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Adding UX to Your E-Commerce Cart

According to research from RetailMeNot, it is predicted that Brits will spend a whopping £60bn online in 2016. In part, this hike is due to the rise of mobile and tablet use; contributing an additional £8.9bn to online sales. In addition to this, as consumer confidence in the economy continues to improve, we Brits are more inclined to splash our hard earned cash. But when it comes to online shopping, the battle is on for retailers to draw in the crowds to their virtual stores.

More than ever, retailers are having to pull out all the stops to encourage shoppers to part with their hard earned cash. Online shopping is without doubt a buyers’ market. The key differentiator between “adding to cart” and a mere browse is user experience.

User experience (UX) is essentially how a person feels when engaging with a range of a brands touchpoints. So that anger you feel when you can’t figure out if that ASOS dress is out of stock; yep, that’s negative user experience.

Guiding customers to make it all the way to checkout can be a tricky business, but there are some great e-commerce sites that have customers living the user experience dream…

Hello Fresh

As soon as you land on the Hello Fresh site, your eyes are welcomed by a very aesthetically pleasing site. Good product visuals and clear calls to action provides visitors with just the right amount of information to enable them to make an informed decision about their next click.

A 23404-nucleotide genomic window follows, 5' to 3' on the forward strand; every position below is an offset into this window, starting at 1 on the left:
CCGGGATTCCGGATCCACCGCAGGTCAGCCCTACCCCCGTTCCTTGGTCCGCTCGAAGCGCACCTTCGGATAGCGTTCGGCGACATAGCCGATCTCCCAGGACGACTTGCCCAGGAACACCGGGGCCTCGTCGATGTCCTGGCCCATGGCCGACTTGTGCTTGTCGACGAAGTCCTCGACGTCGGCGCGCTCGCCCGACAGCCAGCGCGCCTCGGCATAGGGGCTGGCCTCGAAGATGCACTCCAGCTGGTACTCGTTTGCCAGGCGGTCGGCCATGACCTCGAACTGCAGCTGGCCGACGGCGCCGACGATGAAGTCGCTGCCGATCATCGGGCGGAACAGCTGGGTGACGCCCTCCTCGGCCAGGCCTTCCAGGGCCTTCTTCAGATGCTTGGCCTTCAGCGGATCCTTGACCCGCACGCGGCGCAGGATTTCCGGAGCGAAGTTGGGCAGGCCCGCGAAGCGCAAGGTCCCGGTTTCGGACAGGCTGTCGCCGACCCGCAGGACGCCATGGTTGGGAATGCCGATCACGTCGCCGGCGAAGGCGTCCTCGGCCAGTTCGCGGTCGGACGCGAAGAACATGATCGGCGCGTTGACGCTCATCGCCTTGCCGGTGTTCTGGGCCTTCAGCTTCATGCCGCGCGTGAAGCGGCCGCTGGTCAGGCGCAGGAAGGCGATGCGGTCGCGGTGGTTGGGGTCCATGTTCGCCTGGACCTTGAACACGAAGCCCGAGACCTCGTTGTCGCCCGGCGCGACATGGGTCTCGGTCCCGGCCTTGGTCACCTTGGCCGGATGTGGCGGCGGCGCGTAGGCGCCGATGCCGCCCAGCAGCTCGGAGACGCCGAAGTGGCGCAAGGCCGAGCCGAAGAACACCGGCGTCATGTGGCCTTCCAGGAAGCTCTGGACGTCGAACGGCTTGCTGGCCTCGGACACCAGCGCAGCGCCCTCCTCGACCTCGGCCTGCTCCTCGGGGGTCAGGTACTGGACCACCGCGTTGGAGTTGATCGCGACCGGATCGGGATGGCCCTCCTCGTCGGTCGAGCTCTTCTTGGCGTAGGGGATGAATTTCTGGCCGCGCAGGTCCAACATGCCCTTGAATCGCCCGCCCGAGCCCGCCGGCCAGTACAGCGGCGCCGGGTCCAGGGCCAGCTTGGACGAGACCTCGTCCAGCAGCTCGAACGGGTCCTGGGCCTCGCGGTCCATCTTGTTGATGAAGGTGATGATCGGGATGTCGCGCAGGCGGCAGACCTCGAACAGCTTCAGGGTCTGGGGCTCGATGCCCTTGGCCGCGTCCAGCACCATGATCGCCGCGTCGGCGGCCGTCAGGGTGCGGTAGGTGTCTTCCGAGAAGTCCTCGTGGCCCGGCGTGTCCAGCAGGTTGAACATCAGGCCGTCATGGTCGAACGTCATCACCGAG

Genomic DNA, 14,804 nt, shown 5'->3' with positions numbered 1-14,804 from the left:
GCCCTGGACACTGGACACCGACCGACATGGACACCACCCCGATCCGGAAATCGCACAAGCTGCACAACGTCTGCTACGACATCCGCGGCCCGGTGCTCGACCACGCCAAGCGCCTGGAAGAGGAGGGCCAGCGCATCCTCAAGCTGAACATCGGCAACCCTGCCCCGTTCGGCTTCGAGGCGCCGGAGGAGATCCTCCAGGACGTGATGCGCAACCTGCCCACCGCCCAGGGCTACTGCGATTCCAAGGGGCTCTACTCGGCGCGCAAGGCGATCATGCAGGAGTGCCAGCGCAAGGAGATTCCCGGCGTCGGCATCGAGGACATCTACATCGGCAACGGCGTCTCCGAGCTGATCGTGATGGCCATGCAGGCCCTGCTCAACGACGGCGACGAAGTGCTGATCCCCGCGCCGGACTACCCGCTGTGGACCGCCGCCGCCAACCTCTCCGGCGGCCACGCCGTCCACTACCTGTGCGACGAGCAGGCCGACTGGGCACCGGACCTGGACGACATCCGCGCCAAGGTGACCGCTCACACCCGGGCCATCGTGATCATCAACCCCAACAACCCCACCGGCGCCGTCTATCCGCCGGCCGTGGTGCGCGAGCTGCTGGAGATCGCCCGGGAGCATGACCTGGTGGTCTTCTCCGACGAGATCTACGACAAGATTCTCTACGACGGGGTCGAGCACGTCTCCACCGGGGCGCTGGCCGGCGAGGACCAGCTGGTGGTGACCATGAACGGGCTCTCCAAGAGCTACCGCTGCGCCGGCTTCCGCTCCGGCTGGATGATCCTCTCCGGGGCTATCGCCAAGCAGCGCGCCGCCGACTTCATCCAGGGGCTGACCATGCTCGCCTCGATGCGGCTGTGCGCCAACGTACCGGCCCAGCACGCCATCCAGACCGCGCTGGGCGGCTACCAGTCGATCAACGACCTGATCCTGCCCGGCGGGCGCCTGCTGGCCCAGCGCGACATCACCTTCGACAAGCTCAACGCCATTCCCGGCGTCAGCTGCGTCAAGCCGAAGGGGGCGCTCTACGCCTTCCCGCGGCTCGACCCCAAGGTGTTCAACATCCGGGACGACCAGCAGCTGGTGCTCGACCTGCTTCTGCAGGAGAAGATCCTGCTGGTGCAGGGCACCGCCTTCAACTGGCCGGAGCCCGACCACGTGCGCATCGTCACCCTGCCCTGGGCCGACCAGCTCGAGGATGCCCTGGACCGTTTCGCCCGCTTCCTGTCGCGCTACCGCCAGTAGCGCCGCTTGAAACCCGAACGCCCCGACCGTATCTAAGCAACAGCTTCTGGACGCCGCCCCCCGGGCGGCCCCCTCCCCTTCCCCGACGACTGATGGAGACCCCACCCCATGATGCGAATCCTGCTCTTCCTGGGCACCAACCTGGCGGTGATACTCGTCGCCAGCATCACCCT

As visitors cruise closer to placing their items in the holy grail of the bagging area, their decision to proceed to checkout is reinforced by timely placed customer reviews; key to instilling confidence in the eyes of the consumer.


Following a quick and easy 3 step check-out process, your Hello Fresh box is sitting waiting on your doorstep before you know it.

As an agency who pride themselves on personalisation, we wouldn’t be very good if we didn’t think the Hello Fresh site could be slightly improved if customers could pick and choose the contents of their boxes. However, sometimes less is more, especially when it comes to e-commerce. Too much choice and customers can get frustrated or confused and you can wave goodbye to that sale.


I promise there is a valid reason why I have included Mulberry as an example apart from my personal obsession with the brand! The pure visual beauty of the site can’t be ignored; large, classic product images, coupled with clear call to actions once again make this site a UX dream.


Away from the website, the Mulberry app also boasts a wealth of great UX features. The app allows users to find their nearest store, browse seasonal collection and view exclusive content such as runway shows and launch parties… all of which draw my finger to the illusive “Basket” button.


With stats such as ‘88% of online consumers are less likely to return to a site after a bad experience’, it is clear that UX is a critical success factor in both acquiring and retaining customers. UX is a fundamental element to building relationships with your customers; a positive UX fosters a positive relationship.

Furthermore, good design dictates behaviour and guides people around your site as YOU want. In an increasingly consumer-centric market, the ability for retailers to regain some control over their customers is an opportunity not to be missed.

In short, good user experience is the difference between making a sale and not making a sale. If you think your e-commerce site is missing out on the ‘Buy Now’ click, then why not get in touch.

Want to learn more about design and UX? Then be sure to sign up to attend Dan’s free 30 minute webinar on Wednesday 22nd June at 12.30pm on ‘Increase Visitor Engagement Through Personalised UX’ . Click here to sign up now